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Democrats’ goal of passing President Joe Biden’s roughly $1.75 trillion tax and spending package by the end of the year is facing a time crunch, as a busy legislative agenda of must-do items has meant the plan could slip to 2022.
Here’s what Bloomberg Government is tracking for Monday.
- Biden will receive a briefing at 11 a.m. on the federal response to Friday night’s tornadoes from Homeland Security Secretary Alejandro Mayorkas, FEMA Administrator Deanne Criswell and Homeland adviser Liz Sherwood-Randall. Tornadoes ripped across several states, killing more than 70 people in Kentucky. Kentucky Gov. Andy Beshear (D) declared a state of emergency and activated the National Guard following a slew of storms that killed people in at least five states. Biden approved an emergency declaration in Kentucky, mobilizing federal assistance efforts for 15 counties, Jacqueline Poh and Francesca Maglione report.
- Biden will sign an executive order on government services at 1:15 p.m.
- The Senate today meets at 3 p.m. to work on Biden’s judicial nominations.
- The House meets for a pro forma session today, with business to begin tomorrow.
Biden’s Economic Agenda Risks Languishing
Senate Majority Leader Chuck Schumer (D-N.Y.) insists the Senate will pass President Joe Biden’s nearly $2 trillion tax-and-spending package before Christmas, but there’s still much work to do and time is running short.
A delay into the new year risks slowing momentum for Democrats who need this legislative victory behind them as they fight to maintain narrow majorities in the House and Senate in the 2022 midterm elections. The signature bill includes spending on Democratic priorities such as child care and climate change and drastically changes the tax cuts Republicans won under President Donald Trump.
“There is no way they’re going to be ready to vote on their big bill,” Sen. John Thune (R-S.D.), the No. 2 GOP leader, said on Thursday. Democrats “probably need to nip that fairly soon because it’s just not practically going to happen,” he added.
Key pieces are still under negotiation, including a House-passed provision for four weeks of paid family and medical leave that moderate Sen. Joe Manchin (D-W.Va.) opposes. His vote is crucial for passage without any Republican support.
“As majority leader, I am fighting tooth and nail to make this happen,” Schumer said.
The White House says the stakes for most American families are high as the expanded child tax credit, which provides as much as $300 a month per child, expires on Dec. 31. Without an extension of that credit in the bill, families’ monthly budgets will take a hit just as they grapple with rising costs on everything from gas to groceries. Read more from Laura Litvan and Laura Davison.
- The Senate Finance Committee released an unfinished version of Biden’s tax plan as Democrats race to meet an end-of-year deadline to pass a roughly $2 trillion tax and spending package. The panel’s portion of the legislation released on Saturday contains key elements of the bill, including an extension of the child-tax credit, about $1.5 trillion of tax increases on wealthy Americans and corporations and a drug price-reduction plan. The measure didn’t include the Senate’s plan to expand the state and local tax, deduction, despite weeks of talks. Laura Davison has more.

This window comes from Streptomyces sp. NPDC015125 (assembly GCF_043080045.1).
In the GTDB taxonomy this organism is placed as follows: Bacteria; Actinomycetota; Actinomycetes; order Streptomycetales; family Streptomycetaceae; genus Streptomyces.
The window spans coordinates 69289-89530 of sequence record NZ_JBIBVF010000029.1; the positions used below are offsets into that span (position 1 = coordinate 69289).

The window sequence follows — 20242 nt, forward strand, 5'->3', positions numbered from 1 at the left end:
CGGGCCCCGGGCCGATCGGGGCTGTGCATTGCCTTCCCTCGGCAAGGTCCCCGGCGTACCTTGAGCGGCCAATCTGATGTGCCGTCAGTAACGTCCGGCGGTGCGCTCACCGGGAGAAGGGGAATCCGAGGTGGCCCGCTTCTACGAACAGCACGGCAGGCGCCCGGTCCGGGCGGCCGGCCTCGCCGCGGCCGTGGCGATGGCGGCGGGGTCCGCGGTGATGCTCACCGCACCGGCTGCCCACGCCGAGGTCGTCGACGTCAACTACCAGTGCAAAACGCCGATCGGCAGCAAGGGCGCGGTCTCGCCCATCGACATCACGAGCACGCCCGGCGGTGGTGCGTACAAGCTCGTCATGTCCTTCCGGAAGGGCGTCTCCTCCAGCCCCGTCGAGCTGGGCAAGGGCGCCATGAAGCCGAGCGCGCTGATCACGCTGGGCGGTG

- Increased funding for labor enforcement, job training and health care are all part of an updated proposal published on Saturday by a Senate panel as part of a massive tax and spending bill that could see floor action over the next few weeks. The updated text from the Senate Health, Education, Labor and Pensions Committee for the most part mirrors language the House passed last month. Its release precedes a chamber vote on the broader tax and spending bill that encompasses much of Biden’s economic and social spending agenda. Read more from Paige Smith.
- Biden cast his Build Back Better legislation as a cost-of-living cut for millions of Americans Friday, as he sought to tamp down concern about inflation in his first appearance as president on a late-night TV show. Read more from Alex Wayne and Jennifer Epstein.
- Canada is threatening to retaliate with targeted tariffs on U.S. goods if tax incentives for electric vehicles produced by unionized American workers aren’t pulled from the Biden administration’s Build Back Better Act. Brian Platt and Keith Laing have more.
ALSO HAPPENING ON THE HILL:
- Biden’s pick to lead the FDA will face questions on his longstanding ties to the pharmaceutical industry and the agency’s role in combating the Covid-19 pandemic at a key confirmation hearing tomorrow. Robert Califf, who previously led the Food and Drug Administration in the final year of the Obama administration, will detail his qualifications for the position at a Senate Health, Education, Labor, and Pensions Committee hearing—a crucial step in his path toward reassuming the reins of the agency. Read more from Alex Ruoff and Celine Castronuovo.
- Former White House trade adviser Peter Navarro was warned he’ll be considered in “willful noncompliance” with a congressional subpoena if he won’t testify on Wednesday to a House committee investigating the Trump administration’s response to the Covid-19 pandemic. Chair James Clyburn (D-S.C.) didn’t specify possible consequences in a letter to Navarro on Saturday. Navarro told the panel in a letter dated Dec. 7 that he won’t testify due to “a direct order from former President Donald Trump.” Read more from Billy House.
Politics & Influence